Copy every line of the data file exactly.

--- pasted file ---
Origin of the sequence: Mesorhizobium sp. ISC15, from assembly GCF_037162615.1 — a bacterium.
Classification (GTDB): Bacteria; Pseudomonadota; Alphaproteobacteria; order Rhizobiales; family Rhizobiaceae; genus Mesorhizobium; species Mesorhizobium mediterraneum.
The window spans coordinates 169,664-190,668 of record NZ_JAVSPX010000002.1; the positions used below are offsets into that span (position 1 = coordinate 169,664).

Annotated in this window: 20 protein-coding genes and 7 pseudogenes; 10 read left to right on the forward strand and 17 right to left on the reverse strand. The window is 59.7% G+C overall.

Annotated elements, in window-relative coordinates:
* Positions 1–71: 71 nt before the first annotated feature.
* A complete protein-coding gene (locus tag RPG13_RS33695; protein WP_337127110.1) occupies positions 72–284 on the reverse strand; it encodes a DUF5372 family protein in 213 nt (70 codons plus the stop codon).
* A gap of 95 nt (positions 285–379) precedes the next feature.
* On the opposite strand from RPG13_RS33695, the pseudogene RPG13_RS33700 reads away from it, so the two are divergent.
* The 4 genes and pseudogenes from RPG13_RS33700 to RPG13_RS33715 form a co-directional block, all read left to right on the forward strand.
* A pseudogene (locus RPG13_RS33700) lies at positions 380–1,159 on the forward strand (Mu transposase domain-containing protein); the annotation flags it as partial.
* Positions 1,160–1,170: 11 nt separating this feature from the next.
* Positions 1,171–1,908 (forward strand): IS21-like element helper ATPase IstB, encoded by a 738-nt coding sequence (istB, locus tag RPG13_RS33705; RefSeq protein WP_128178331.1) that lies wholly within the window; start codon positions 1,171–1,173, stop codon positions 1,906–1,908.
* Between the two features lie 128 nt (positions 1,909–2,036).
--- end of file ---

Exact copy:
Origin of the sequence: Mesorhizobium sp. ISC15, from assembly GCF_037162615.1 — a bacterium.
Classification (GTDB): Bacteria; Pseudomonadota; Alphaproteobacteria; order Rhizobiales; family Rhizobiaceae; genus Mesorhizobium; species Mesorhizobium mediterraneum.
The window spans coordinates 169,664-190,668 of record NZ_JAVSPX010000002.1; the positions used below are offsets into that span (position 1 = coordinate 169,664).

Annotated in this window: 20 protein-coding genes and 7 pseudogenes; 10 read left to right on the forward strand and 17 right to left on the reverse strand. The window is 59.7% G+C overall.

Annotated elements, in window-relative coordinates:
* Positions 1–71: 71 nt before the first annotated feature.
* A complete protein-coding gene (locus tag RPG13_RS33695; protein WP_337127110.1) occupies positions 72–284 on the reverse strand; it encodes a DUF5372 family protein in 213 nt (70 codons plus the stop codon).
* A gap of 95 nt (positions 285–379) precedes the next feature.
* On the opposite strand from RPG13_RS33695, the pseudogene RPG13_RS33700 reads away from it, so the two are divergent.
* The 4 genes and pseudogenes from RPG13_RS33700 to RPG13_RS33715 form a co-directional block, all read left to right on the forward strand.
* A pseudogene (locus RPG13_RS33700) lies at positions 380–1,159 on the forward strand (Mu transposase domain-containing protein); the annotation flags it as partial.
* Positions 1,160–1,170: 11 nt separating this feature from the next.
* Positions 1,171–1,908 (forward strand): IS21-like element helper ATPase IstB, encoded by a 738-nt coding sequence (istB, locus tag RPG13_RS33705; RefSeq protein WP_128178331.1) that lies wholly within the window; start codon positions 1,171–1,173, stop codon positions 1,906–1,908.
* Between the two features lie 128 nt (positions 1,909–2,036).